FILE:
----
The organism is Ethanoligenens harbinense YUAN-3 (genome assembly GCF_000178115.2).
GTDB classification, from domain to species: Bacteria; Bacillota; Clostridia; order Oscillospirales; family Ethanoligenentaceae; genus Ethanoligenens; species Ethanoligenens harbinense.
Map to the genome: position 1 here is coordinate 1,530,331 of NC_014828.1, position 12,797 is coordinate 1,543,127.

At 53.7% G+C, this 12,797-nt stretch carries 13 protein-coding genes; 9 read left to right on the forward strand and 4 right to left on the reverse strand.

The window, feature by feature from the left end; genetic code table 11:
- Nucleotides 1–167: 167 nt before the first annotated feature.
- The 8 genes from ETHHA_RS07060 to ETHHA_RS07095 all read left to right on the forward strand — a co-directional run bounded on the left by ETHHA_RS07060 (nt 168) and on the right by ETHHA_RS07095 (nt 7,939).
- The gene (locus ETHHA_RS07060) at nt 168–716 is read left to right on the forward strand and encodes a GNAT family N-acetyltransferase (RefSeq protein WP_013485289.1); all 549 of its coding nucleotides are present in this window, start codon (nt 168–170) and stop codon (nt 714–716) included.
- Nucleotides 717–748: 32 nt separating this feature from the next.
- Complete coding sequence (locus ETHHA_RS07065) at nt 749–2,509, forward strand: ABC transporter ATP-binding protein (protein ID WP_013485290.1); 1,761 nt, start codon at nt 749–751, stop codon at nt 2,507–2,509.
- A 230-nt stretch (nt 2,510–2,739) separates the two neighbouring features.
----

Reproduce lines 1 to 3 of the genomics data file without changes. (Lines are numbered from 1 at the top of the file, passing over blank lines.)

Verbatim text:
The organism is Ethanoligenens harbinense YUAN-3 (genome assembly GCF_000178115.2).
GTDB classification, from domain to species: Bacteria; Bacillota; Clostridia; order Oscillospirales; family Ethanoligenentaceae; genus Ethanoligenens; species Ethanoligenens harbinense.
Map to the genome: position 1 here is coordinate 1,530,331 of NC_014828.1, position 12,797 is coordinate 1,543,127.